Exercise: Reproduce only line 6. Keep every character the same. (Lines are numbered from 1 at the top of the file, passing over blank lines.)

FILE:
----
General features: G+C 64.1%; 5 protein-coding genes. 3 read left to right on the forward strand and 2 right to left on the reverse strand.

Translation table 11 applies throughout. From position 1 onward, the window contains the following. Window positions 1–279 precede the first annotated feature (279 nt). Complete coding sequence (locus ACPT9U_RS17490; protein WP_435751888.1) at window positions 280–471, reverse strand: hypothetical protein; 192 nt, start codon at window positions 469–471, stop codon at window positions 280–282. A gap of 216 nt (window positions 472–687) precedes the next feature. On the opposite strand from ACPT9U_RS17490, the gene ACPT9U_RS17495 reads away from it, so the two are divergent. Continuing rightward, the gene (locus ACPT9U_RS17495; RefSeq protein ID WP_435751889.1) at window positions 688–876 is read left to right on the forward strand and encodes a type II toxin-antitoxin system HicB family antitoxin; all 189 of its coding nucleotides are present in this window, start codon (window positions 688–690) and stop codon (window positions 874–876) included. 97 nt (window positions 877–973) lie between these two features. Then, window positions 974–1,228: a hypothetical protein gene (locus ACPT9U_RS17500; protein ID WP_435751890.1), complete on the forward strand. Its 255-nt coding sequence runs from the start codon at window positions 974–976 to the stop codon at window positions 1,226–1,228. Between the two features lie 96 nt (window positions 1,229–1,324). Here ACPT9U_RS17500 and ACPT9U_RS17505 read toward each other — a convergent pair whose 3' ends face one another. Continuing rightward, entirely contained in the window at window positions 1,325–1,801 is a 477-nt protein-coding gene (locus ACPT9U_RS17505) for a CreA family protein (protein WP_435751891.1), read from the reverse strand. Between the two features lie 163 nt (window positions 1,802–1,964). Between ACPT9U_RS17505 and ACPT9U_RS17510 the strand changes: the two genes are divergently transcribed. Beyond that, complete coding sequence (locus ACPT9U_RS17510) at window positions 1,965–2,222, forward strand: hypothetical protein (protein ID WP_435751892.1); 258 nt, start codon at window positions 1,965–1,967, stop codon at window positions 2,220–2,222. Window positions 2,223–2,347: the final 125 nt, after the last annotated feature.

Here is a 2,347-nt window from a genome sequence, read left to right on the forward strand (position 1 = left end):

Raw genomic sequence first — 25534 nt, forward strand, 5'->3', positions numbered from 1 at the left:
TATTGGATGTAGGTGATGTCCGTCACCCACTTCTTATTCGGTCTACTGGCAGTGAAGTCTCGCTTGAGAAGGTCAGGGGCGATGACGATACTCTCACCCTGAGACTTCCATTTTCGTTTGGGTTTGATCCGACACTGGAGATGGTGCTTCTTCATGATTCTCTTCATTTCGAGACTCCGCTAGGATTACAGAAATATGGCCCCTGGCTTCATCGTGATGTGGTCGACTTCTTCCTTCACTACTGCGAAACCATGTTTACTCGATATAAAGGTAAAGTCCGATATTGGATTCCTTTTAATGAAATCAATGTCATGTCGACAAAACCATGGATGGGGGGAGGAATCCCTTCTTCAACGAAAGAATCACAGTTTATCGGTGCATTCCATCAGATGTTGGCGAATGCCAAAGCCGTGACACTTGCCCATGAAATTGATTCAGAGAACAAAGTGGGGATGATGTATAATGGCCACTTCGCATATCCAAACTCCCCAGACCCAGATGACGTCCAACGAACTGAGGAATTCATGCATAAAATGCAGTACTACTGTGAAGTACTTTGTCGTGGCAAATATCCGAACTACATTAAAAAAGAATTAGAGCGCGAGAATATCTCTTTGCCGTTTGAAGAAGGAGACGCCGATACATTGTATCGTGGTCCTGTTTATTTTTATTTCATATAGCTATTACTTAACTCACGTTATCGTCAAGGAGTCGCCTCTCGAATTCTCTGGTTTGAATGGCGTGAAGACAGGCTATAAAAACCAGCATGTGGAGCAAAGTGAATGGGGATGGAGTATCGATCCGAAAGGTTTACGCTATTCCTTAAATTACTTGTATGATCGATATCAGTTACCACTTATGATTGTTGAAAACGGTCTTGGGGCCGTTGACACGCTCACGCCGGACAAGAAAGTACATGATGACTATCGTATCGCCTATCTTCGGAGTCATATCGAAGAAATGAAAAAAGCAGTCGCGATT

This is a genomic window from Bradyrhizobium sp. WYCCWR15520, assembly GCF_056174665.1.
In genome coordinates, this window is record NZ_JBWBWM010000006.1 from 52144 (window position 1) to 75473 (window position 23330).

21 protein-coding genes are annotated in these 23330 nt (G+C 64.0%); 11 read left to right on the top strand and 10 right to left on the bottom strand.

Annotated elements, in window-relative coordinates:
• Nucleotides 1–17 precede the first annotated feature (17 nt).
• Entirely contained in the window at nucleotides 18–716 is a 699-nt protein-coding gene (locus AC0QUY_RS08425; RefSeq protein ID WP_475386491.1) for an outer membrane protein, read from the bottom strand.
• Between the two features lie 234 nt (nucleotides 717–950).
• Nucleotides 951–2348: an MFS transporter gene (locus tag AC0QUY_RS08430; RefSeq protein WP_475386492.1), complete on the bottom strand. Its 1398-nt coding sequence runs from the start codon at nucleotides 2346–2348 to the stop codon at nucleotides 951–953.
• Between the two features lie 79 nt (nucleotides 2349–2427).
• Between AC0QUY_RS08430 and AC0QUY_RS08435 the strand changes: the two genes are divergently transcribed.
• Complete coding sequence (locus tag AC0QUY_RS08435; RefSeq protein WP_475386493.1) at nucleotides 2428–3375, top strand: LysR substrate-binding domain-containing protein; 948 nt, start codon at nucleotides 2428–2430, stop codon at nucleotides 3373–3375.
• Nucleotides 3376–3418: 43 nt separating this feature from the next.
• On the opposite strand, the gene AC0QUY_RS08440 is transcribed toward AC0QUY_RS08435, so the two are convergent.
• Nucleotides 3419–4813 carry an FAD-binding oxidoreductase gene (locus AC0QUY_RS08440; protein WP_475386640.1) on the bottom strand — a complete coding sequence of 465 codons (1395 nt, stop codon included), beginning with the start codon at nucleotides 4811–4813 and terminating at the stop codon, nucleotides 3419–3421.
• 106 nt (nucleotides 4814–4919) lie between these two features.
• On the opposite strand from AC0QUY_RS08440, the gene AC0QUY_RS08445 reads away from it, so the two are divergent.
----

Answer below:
This is a genomic window from Bradyrhizobium sp. WYCCWR15520, assembly GCF_056174665.1.